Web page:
POD services use the same materials for mass market sizes as they do trade sizes, which means you are simply increasing your manufacturing cost for no real benefit. Stick with the trade paperback formats.

Third, on the matter of price and sales. If you price your book correctly, retailers will place it on sale for you. And unlike digital, when a retailer puts a print book on sale, that comes out of their profits, not yours.

Retailers will determine whether to put a book on sale (either individually or including in store-wide promos) based on their profit margin. The profit margin is the difference between the final sale price compared to the cost to purchase the book + its markup. ALL RETAILERS add a markup to the wholesale cost to cover their overhead (rents, utilities, wages, etc). For the sake of discussion, we will set that overhead at $1 per book. We'll assume a standard trade paperback at 200 pages through Createspace as the book. We will also assume a 30% discount to the retailer.

If you set the retail price to $14.99, the retailer pays $10.49 for the book. Through expanded distro, that means $2.74 profit for you. Including the retailers markup, that leave the retailer with $3.50 of room to play. That is plenty of room to include the title in sales promotions, like 10% off deals.

Let's say you decide "I'm going to sell my book cheap to encourage sales!" and price it at $10.99. You make $1.14 per sale. Now the retailer is paying $7.69 for the book. With his overhead, his profit margin is now only $2.30. There is less room for him to play with sales, but still some.

At $8.99, you are only making 34 cents on a sale, but you are hoping to make it up on volume. The problem is that now the vendor is paying $6.29 for the book. Which means, with overhead, there is only a profit margin of $1.70. At that price, it stops being practical including the book in sales. The book won't be included in most sales promotions, and, in the case of brick and mortar stores where shelf space is a premium, it won't even be considered for stock because the profit opportunity in relation to shelf space is too low. Why take up shelf space on a book that makes almost nothing for me when I can stock other titles with high profit potential?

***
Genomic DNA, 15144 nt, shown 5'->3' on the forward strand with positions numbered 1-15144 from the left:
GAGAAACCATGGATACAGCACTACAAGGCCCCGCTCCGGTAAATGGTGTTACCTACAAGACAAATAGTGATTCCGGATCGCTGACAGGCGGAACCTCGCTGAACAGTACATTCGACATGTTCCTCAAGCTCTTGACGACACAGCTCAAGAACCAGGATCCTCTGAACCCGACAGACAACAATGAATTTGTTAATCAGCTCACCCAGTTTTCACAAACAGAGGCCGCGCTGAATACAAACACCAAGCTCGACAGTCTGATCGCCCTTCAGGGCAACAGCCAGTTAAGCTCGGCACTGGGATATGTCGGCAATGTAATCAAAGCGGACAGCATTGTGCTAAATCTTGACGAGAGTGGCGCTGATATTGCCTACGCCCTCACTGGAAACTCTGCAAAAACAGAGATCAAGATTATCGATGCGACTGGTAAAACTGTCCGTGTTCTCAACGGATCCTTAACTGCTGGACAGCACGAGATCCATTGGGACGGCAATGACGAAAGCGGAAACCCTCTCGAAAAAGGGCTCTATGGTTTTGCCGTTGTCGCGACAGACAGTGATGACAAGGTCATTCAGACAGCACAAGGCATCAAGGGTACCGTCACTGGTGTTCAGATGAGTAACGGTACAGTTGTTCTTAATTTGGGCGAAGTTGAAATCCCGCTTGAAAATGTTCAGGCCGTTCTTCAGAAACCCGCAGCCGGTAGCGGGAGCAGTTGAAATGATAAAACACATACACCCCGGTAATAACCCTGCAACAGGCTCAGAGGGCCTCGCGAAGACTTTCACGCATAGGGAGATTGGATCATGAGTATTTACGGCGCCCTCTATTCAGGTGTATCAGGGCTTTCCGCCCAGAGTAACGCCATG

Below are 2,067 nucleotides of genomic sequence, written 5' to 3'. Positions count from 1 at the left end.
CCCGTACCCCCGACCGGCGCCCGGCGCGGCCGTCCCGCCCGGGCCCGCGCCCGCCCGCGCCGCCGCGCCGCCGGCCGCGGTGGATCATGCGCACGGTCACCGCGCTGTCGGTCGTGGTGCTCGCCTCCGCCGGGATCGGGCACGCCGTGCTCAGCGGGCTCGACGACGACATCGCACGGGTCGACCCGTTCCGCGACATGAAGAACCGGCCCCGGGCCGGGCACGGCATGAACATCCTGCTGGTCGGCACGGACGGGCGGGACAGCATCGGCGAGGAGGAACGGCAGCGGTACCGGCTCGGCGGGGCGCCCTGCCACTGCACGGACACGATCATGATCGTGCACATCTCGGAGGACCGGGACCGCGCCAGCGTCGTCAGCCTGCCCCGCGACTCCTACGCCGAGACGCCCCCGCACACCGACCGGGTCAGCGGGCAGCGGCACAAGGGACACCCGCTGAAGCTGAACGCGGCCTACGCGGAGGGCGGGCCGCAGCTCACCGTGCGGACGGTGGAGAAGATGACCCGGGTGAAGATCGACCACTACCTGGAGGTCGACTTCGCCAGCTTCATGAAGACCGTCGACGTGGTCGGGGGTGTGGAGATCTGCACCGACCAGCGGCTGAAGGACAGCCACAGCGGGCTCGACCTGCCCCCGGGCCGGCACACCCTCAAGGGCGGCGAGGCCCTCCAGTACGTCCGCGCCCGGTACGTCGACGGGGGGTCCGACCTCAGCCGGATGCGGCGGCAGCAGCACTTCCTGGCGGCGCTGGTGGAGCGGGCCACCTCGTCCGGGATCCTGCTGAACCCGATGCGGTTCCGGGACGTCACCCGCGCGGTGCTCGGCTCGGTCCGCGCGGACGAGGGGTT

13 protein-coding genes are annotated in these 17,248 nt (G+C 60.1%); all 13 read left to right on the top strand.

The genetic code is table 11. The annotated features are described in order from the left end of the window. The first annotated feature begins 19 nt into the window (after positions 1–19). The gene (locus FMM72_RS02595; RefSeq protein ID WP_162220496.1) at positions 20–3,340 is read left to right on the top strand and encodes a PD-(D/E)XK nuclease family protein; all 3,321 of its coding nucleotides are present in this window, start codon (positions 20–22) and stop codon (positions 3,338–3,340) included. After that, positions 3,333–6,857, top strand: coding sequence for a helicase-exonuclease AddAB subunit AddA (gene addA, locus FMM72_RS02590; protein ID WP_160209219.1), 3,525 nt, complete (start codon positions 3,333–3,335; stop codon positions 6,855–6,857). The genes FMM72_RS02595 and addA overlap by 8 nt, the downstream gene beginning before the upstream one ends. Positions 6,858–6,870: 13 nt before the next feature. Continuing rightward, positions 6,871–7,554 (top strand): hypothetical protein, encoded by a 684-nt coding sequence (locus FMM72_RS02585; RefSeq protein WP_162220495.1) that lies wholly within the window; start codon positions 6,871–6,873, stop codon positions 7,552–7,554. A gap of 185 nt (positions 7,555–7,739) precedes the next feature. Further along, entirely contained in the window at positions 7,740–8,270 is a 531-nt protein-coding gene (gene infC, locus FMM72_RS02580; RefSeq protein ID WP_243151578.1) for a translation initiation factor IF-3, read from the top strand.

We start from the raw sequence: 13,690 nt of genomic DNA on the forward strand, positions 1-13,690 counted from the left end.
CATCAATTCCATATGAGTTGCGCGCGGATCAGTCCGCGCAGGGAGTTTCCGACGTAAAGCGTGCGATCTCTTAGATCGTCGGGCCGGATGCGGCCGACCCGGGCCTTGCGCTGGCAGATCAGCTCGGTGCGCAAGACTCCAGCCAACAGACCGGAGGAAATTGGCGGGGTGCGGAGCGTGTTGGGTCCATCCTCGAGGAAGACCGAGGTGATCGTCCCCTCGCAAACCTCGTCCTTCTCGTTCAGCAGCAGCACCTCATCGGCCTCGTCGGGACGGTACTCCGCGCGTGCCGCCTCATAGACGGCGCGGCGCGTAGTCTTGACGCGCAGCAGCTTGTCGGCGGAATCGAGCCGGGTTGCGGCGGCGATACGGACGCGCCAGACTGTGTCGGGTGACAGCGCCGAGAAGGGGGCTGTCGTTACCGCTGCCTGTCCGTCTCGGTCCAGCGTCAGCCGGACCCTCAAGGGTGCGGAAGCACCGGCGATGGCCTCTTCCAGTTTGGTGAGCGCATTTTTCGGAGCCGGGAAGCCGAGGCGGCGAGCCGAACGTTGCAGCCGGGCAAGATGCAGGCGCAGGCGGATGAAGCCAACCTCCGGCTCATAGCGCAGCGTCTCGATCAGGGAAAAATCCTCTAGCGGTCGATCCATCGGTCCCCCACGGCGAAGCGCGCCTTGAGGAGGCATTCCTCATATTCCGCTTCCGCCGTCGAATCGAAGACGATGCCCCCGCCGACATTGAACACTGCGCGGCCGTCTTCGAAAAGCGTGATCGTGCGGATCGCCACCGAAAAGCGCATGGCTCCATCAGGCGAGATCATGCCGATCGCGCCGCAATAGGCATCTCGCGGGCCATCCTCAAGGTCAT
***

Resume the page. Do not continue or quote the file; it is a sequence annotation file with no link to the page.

It doesn't help you to price your book low if A. stores won't stock it since they can't make money and B. stores won't include it in their sales promotions because the profit margin is too low.
 

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KevinH, that post is hugely helpful for general pricing choices, thank you! I've never sat down and figured out paperback pricing that way before, but it makes a lot of sense. I'd also never made the connection between mass market paperbacks and ebooks before, but now that I see it, of course ebooks are the new mass market paperbacks! The two serve the exact same function!

Anyway, this prompted me to look at my own paperbacks and do some price adjusting, so thank you again.
 

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Louise Bates said:
KevinH, that post is hugely helpful for general pricing choices, thank you! I've never sat down and figured out paperback pricing that way before, but it makes a lot of sense. I'd also never made the connection between mass market paperbacks and ebooks before, but now that I see it, of course ebooks are the new mass market paperbacks! The two serve the exact same function!

Anyway, this prompted me to look at my own paperbacks and do some price adjusting, so thank you again.
I wish I could take credit, but that was all Bards and Sages (Julie), who was an incredible resource. Regardless, I'm glad it helped.